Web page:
March 11, 2014
|Brandon Mellor” data-mce-src=”/fls/32900/old_site/images/brandonmellor_092111.jpg” data-mce-style=”display: block; margin-left: auto; margin-right: auto;” height=”75″ width=”75″>||Brandon Mellor|
Seminoles.com Managing Editor
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|Colin Blake||Redshirt sophomore|
|Tyler Hunter||Redshirt junior|
|Tyrell Lyons||Redshirt freshman|
|Keelin Smith||Redshirt junior|
|Trey Marshall||4-star prospect|
Florida State was really, really good in the backend of its defense a season ago as the ‘Noles cornerbacks and safeties registered 17 of the team’s nation’s-best 26 interceptions.
Despite the losses of star players Lamarcus Joyner and Terrence Brooks to graduation, the Seminoles should begin spring practices next week without much drop-off in talent in the defensive secondary. Joyner and Brooks will certainly be missed because of their elite ability and experience, but Florida State benefits from continued recruiting success as they revamp the roster.
Without Joyner, new defensive coordinator/defensive backs coach Charles Kelly has to find a trustworthy and playmaking nickel back this spring. Joyner excelled in that role a year ago, making plays behind the line of scrimmage as a blitzer, at the line in run support and in coverage guarding receivers.
Luckily, there are several candidates that could fit into that role.
Before making the move to safety and starting alongside Brooks at the start of the 2013 season, Tyler Hunter played nickel back and could potentially make the switch back to that position. Hunter played 2 1/2 games last year before sustaining a season-ending neck injury that put his career in jeopardy. His recovery has gone remarkably well after surgery, though, and FSU coach Jimbo Fisher said last week at 4th Quarter Drills that Hunter “hasn’t missed a beat” since returning.
Without Hunter in the lineup lastyear, true freshman Jalen Ramsey, who became the first true freshman to start at cornerback since Deion Sanders, transitioned into a starting safety role and excelled next to Brooks. Could Ramsey make his way back to cornerback, thus allowing Kelly to shuffle his personnel at that position to find the best three guys? Maybe so.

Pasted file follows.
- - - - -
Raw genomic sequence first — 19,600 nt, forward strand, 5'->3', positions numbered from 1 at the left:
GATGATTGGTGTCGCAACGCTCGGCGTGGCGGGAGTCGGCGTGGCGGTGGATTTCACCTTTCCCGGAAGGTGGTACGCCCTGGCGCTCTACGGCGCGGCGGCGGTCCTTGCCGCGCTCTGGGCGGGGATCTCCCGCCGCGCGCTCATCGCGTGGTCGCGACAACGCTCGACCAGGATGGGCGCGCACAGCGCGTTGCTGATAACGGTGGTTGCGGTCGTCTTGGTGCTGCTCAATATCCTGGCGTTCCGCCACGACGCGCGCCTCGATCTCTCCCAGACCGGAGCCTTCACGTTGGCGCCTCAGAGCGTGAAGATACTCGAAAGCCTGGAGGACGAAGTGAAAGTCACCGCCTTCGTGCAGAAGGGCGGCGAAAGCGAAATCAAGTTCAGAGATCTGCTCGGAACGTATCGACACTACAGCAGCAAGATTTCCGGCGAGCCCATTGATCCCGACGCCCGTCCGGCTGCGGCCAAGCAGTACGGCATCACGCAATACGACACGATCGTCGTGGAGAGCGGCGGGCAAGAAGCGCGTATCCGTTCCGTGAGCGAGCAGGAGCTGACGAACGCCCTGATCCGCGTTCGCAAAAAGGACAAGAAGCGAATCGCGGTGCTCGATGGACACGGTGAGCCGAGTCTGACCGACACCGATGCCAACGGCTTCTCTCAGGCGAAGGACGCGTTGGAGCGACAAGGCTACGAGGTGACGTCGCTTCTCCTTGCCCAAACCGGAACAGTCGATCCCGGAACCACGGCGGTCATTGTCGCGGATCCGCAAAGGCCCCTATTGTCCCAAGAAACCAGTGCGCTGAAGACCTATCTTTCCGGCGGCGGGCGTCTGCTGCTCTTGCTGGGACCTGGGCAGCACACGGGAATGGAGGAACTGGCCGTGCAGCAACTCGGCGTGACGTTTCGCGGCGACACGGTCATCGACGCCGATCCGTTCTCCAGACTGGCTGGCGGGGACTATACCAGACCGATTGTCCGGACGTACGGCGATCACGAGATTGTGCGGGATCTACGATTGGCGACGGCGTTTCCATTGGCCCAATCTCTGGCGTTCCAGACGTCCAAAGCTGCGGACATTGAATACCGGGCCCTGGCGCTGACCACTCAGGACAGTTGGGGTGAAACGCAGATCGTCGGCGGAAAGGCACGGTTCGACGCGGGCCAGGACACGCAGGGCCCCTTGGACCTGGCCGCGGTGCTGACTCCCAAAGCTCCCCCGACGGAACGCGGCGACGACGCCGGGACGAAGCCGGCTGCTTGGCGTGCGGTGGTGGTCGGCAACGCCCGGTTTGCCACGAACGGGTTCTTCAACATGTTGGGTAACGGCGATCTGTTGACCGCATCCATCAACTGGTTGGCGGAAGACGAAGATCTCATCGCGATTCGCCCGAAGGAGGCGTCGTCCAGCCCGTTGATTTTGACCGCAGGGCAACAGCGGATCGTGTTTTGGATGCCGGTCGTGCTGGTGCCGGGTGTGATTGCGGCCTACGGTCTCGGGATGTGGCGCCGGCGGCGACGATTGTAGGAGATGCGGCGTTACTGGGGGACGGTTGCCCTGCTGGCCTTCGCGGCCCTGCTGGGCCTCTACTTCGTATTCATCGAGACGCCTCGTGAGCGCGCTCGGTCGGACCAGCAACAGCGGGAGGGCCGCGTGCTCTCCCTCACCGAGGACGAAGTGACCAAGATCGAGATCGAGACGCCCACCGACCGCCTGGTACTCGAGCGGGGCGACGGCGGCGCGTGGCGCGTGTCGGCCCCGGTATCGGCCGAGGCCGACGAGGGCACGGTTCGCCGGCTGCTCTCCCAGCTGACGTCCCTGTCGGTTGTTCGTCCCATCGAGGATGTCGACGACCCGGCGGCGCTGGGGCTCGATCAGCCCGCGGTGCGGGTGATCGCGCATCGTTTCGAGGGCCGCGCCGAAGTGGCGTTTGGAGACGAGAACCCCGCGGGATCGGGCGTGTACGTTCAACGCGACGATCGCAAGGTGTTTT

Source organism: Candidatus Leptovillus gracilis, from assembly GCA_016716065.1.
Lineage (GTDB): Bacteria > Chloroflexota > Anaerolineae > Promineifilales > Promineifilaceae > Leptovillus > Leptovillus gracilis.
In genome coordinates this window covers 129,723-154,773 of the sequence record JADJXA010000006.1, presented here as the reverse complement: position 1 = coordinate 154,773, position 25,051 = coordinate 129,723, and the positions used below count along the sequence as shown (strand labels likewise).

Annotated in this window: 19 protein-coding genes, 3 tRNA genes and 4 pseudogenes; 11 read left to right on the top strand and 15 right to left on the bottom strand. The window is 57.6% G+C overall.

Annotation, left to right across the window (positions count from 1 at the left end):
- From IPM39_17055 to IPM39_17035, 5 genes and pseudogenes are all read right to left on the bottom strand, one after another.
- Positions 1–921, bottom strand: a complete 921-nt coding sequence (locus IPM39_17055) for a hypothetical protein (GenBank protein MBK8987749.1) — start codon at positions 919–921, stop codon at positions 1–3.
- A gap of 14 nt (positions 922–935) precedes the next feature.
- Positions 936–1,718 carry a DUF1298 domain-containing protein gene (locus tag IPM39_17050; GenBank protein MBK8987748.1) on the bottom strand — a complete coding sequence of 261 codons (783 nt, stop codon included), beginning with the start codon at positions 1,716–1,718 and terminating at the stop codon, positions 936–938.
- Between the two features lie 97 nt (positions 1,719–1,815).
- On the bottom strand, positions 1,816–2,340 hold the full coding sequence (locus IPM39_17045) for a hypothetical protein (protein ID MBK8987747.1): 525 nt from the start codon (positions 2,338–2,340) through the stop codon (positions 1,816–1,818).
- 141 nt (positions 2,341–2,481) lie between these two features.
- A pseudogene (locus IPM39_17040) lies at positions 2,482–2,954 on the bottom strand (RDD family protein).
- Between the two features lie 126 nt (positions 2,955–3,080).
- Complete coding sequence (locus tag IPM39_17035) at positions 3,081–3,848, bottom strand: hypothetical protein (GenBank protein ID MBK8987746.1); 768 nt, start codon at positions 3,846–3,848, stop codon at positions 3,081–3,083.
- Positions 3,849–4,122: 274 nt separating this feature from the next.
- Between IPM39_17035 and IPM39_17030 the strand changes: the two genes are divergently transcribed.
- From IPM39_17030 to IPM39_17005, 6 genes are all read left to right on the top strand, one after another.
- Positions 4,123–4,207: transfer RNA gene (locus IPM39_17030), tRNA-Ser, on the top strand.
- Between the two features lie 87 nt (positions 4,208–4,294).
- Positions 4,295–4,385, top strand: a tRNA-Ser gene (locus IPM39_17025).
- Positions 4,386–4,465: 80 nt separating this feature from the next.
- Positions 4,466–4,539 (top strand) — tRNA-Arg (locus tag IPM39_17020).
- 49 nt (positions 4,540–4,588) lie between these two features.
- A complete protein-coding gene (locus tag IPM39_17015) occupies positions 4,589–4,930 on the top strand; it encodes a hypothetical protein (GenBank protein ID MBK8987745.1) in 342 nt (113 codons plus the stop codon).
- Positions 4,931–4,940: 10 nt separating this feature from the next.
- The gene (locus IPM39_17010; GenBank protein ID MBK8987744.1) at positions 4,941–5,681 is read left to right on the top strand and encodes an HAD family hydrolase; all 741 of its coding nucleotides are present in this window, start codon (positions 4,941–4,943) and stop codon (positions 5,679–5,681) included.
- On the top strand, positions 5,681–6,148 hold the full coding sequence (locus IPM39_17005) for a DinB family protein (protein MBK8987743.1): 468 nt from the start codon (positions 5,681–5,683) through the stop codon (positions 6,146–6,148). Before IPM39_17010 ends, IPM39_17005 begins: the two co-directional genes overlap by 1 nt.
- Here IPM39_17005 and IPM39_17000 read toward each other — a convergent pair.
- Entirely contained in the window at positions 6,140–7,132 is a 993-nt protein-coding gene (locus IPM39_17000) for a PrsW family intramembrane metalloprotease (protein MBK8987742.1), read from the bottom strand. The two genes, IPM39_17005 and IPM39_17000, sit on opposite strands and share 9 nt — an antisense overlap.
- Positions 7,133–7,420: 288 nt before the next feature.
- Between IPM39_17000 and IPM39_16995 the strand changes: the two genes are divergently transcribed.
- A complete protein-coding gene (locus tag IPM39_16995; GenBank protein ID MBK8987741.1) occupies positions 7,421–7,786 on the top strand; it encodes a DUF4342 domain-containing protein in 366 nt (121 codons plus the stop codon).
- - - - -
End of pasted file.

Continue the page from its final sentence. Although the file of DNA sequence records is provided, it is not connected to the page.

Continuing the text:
Speaking of true freshman, Nate Andrews had a breakout season as a three-star, underrated rookie. Like Ramsey, Andrews played in all 14 games last year and he could line up safety or at nickel because of his playing style and ability.
Options are certainly aplenty when it comes to finding the right personnel.
Without Brooks, the trio of Ramsey, Hunter and Andrews will be in the mix for starting honors but Keelin Smith has a long frame and good experience. Tyrell Lyons is coming off a redshirt season his rookie year and Colin Blake and Lamarcus Brutus will also push for playing time at that spot.
The Seminoles also added highly-touted early enrollee Trey Marshall, who has been impressing coaches and teammates since he came to Tallahassee in January.
At cornerback, FSU boasts perhaps college football’s best one-two punch at the position. Juniors P.J. Williams and Ronald Darby are legitimate stars and both will be popular names in 2015 mock NFL drafts. With Williams and Darby locked into two starting spots, Kelly, who has made the move from coaching the ’Noles’ linebackers, has the luxury of fitting the best pieces around two trustworthy defenders.
Rising senior Nick Waisome also provides three years of experience — including a sophomore season in 2012 that saw him serve as a full-time starter. Marquez White showed playmaking flashes as true freshman in 2013 as well.
How the depth chart in the secondary shakes out will be one of the most important story lines of spring ball. With FSU only adding one freshman prospect to the roster this summer, the lineup among cornerbacks and safeties for the April 12 spring game could very well be the same lineup for the opener against Oklahoma State later this year.
2014 Seminoles.com Spring-Practice Preview Series: